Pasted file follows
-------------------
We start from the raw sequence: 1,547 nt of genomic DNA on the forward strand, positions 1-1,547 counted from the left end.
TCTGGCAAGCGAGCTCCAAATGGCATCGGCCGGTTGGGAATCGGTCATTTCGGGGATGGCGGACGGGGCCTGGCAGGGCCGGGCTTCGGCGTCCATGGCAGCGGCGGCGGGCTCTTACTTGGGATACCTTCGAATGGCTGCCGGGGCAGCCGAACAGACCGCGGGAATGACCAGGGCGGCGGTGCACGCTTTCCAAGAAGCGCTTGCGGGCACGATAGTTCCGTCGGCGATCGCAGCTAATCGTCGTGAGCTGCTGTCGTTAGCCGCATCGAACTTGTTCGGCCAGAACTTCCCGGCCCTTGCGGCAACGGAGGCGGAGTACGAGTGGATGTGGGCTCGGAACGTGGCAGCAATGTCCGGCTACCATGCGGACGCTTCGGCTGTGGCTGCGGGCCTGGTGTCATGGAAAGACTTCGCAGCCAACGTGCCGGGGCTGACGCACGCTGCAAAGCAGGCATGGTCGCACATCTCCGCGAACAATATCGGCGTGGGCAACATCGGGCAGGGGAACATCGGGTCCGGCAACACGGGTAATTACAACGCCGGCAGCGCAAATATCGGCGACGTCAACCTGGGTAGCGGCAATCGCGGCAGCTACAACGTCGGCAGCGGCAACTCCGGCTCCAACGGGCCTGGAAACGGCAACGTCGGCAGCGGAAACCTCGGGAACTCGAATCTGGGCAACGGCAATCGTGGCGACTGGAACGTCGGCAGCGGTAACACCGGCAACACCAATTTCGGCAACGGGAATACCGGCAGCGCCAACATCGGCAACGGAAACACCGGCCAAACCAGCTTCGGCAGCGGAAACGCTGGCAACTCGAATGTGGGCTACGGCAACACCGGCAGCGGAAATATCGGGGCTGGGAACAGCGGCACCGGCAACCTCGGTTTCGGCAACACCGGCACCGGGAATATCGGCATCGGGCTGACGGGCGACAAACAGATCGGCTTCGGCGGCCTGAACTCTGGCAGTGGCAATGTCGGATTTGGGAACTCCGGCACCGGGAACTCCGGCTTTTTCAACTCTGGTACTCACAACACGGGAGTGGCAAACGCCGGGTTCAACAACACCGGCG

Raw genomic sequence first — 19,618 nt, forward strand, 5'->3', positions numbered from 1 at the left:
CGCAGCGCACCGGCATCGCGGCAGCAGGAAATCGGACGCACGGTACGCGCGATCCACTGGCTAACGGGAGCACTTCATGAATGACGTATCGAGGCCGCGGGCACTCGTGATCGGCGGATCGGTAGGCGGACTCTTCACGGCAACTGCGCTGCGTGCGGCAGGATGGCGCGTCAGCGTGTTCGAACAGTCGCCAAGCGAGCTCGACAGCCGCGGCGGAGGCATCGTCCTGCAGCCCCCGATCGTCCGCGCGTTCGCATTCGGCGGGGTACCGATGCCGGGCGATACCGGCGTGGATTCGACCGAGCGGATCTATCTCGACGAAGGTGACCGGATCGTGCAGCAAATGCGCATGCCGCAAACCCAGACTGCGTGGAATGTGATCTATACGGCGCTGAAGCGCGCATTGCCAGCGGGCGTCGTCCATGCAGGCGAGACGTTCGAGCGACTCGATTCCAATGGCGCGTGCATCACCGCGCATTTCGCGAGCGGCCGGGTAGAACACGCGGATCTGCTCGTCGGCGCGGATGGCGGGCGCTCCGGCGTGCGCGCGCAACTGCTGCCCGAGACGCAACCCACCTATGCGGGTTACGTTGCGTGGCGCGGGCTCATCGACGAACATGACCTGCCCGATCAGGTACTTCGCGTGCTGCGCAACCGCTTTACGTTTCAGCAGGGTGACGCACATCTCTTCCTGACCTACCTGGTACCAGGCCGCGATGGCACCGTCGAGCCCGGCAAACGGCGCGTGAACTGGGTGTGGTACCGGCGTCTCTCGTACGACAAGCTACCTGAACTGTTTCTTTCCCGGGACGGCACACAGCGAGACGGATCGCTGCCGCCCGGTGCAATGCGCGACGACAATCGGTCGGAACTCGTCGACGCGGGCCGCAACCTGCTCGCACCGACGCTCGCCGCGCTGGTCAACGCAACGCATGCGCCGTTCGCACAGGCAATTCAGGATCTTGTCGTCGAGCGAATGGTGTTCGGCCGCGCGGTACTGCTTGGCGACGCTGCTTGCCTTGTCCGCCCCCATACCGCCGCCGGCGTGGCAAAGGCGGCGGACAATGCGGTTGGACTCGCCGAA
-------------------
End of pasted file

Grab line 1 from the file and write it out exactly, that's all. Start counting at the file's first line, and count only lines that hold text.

We start from the raw sequence: 1,547 nt of genomic DNA on the forward strand, positions 1-1,547 counted from the left end.